Michael Thathuvaswamy

Photo of Michael ThathuvaswamyBorn and raised in India, I grew up listening to the local myth that turtles are bad luck. India is a country where exotic animals are not kept as pets, in fact there is very little awareness among people about the native wildlife but thankfully that is changing as we speak. The little exposure to chelonians came in the form of visit to zoos or from watching the small group of star tortoises and an unknown aquatic species of turtles that were raised at the school that I attended. Maybe that’s where it all started? I always had pets but there never really was any strong desire to raise a reptile as pet. But that all changed in 2001. Feng Shui became a big hit in India in the late 1990s and with that there was an overload of turtle figurines at stores. Maybe it was the rebel in me, or the abundance of curiousness, but I couldn’t help but wonder how turtles can bring good luck for our neighbors in China and bad luck to Indians. I decided I would find out when the opportunity arose and managed to purchase two young red-eared sliders, that were possibly smuggled into the country along with ornamental fishes. Since then I have not looked back. What started in 2001 as a curious experiment, if you will, turned into a serious obsession and has matured into a focus on chelonian conservation.

A software engineer by profession, when I am not busy at work or being a dad I am busy with something or other with regards to chelonians. As a member of the Sacramento Turtle and Tortoise club I have been helping with questions of fellow club members or other hobbyists and help rehome chelonians that their owners cannot care for anymore. I am also a volunteer wildlife rehabilitator with the Bidwell wildlife rehabilitation group in Chico, CA and help rehabilitate all the turtles and tortoises that come to their doors. I love talking about turtles and answering questions about turtles and I am always glad to help folks take better care of their pet turtles or tortoises. I also participate in local public outreach programs that focus on animals, especially wildlife, and work in educating the public about California’s native chelonian species and their current status. When time permits I also visit local schools with my chelonians and do short presentations to educate the kids about the worlds chelonians.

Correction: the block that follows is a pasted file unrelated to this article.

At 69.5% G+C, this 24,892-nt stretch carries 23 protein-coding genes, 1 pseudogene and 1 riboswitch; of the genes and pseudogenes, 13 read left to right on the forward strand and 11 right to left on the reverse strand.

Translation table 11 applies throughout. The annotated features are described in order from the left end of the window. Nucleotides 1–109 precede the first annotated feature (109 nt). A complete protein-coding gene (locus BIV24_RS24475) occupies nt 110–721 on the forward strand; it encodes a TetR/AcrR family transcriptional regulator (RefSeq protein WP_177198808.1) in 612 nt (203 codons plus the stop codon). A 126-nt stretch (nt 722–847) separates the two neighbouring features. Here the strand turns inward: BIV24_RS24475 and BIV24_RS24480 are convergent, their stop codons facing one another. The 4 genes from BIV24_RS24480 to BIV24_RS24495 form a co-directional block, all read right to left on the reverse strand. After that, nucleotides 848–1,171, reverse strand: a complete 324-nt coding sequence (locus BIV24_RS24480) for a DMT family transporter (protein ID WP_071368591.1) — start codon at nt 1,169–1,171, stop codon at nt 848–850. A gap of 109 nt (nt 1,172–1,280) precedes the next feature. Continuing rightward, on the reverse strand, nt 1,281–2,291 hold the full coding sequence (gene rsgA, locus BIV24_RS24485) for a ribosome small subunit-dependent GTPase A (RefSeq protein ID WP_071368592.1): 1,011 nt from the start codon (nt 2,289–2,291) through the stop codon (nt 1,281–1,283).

I am an active member of Turtle Survival Alliance (TSA) and Turtle and Tortoise Preservation Group (TTPG) and I am working on select breeding projects with both groups with the hope that the offspring will help with species propagation. My focus is on a few North American species and lately I have started focusing on many Asian species. I have successfully bred North American wood turtles, North American spotted turtles, Redfoot tortoises, Reeves turtles, Razor back musk turtles and common musk turtles.

Editors Note: Michael currently authors Turtle Times for Herpetoculture House Magazine

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